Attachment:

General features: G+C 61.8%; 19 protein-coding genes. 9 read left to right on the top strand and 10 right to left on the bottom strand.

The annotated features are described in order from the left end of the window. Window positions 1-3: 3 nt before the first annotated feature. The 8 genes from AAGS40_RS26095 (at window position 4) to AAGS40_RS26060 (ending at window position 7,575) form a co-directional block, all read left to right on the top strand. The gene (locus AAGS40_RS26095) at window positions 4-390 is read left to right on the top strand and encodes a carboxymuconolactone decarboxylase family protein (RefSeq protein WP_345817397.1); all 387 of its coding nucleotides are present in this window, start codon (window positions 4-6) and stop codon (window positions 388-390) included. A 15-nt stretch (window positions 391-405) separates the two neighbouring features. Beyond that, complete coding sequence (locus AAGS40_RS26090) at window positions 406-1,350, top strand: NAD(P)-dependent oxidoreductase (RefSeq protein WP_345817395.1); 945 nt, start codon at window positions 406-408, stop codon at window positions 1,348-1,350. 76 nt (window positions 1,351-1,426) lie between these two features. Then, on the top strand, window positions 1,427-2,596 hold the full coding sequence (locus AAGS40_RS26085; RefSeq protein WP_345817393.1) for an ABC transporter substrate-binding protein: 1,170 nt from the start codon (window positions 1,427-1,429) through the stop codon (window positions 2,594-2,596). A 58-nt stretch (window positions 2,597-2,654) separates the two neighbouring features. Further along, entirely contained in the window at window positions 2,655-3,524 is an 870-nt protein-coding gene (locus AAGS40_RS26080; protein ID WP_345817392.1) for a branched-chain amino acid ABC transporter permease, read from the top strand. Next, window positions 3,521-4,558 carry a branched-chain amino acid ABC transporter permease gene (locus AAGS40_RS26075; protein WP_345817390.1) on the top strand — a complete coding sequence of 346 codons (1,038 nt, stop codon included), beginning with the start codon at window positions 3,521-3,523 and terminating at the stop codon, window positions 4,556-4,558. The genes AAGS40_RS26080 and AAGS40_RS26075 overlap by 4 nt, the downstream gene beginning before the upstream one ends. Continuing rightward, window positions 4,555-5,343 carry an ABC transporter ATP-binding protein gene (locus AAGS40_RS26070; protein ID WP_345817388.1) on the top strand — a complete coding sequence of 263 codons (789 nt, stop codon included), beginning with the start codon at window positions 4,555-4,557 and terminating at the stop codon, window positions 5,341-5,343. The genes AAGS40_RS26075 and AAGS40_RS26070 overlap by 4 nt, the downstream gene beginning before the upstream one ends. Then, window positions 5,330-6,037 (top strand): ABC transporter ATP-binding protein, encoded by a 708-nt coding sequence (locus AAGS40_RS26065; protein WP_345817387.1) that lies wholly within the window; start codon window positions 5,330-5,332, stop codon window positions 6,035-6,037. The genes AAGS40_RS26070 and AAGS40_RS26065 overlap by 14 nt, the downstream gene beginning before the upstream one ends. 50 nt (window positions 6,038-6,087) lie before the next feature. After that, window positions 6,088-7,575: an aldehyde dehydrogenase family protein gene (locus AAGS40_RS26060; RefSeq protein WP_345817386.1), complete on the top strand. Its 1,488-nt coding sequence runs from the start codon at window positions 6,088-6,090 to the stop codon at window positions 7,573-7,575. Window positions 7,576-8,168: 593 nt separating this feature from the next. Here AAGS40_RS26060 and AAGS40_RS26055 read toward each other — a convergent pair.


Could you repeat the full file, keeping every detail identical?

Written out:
General features: G+C 61.8%; 19 protein-coding genes. 9 read left to right on the top strand and 10 right to left on the bottom strand.

The annotated features are described in order from the left end of the window. Window positions 1-3: 3 nt before the first annotated feature. The 8 genes from AAGS40_RS26095 (at window position 4) to AAGS40_RS26060 (ending at window position 7,575) form a co-directional block, all read left to right on the top strand. The gene (locus AAGS40_RS26095) at window positions 4-390 is read left to right on the top strand and encodes a carboxymuconolactone decarboxylase family protein (RefSeq protein WP_345817397.1); all 387 of its coding nucleotides are present in this window, start codon (window positions 4-6) and stop codon (window positions 388-390) included. A 15-nt stretch (window positions 391-405) separates the two neighbouring features. Beyond that, complete coding sequence (locus AAGS40_RS26090) at window positions 406-1,350, top strand: NAD(P)-dependent oxidoreductase (RefSeq protein WP_345817395.1); 945 nt, start codon at window positions 406-408, stop codon at window positions 1,348-1,350. 76 nt (window positions 1,351-1,426) lie between these two features. Then, on the top strand, window positions 1,427-2,596 hold the full coding sequence (locus AAGS40_RS26085; RefSeq protein WP_345817393.1) for an ABC transporter substrate-binding protein: 1,170 nt from the start codon (window positions 1,427-1,429) through the stop codon (window positions 2,594-2,596). A 58-nt stretch (window positions 2,597-2,654) separates the two neighbouring features. Further along, entirely contained in the window at window positions 2,655-3,524 is an 870-nt protein-coding gene (locus AAGS40_RS26080; protein ID WP_345817392.1) for a branched-chain amino acid ABC transporter permease, read from the top strand. Next, window positions 3,521-4,558 carry a branched-chain amino acid ABC transporter permease gene (locus AAGS40_RS26075; protein WP_345817390.1) on the top strand — a complete coding sequence of 346 codons (1,038 nt, stop codon included), beginning with the start codon at window positions 3,521-3,523 and terminating at the stop codon, window positions 4,556-4,558. The genes AAGS40_RS26080 and AAGS40_RS26075 overlap by 4 nt, the downstream gene beginning before the upstream one ends. Continuing rightward, window positions 4,555-5,343 carry an ABC transporter ATP-binding protein gene (locus AAGS40_RS26070; protein ID WP_345817388.1) on the top strand — a complete coding sequence of 263 codons (789 nt, stop codon included), beginning with the start codon at window positions 4,555-4,557 and terminating at the stop codon, window positions 5,341-5,343. The genes AAGS40_RS26075 and AAGS40_RS26070 overlap by 4 nt, the downstream gene beginning before the upstream one ends. Then, window positions 5,330-6,037 (top strand): ABC transporter ATP-binding protein, encoded by a 708-nt coding sequence (locus AAGS40_RS26065; protein WP_345817387.1) that lies wholly within the window; start codon window positions 5,330-5,332, stop codon window positions 6,035-6,037. The genes AAGS40_RS26070 and AAGS40_RS26065 overlap by 14 nt, the downstream gene beginning before the upstream one ends. 50 nt (window positions 6,038-6,087) lie before the next feature. After that, window positions 6,088-7,575: an aldehyde dehydrogenase family protein gene (locus AAGS40_RS26060; RefSeq protein WP_345817386.1), complete on the top strand. Its 1,488-nt coding sequence runs from the start codon at window positions 6,088-6,090 to the stop codon at window positions 7,573-7,575. Window positions 7,576-8,168: 593 nt separating this feature from the next. Here AAGS40_RS26060 and AAGS40_RS26055 read toward each other — a convergent pair.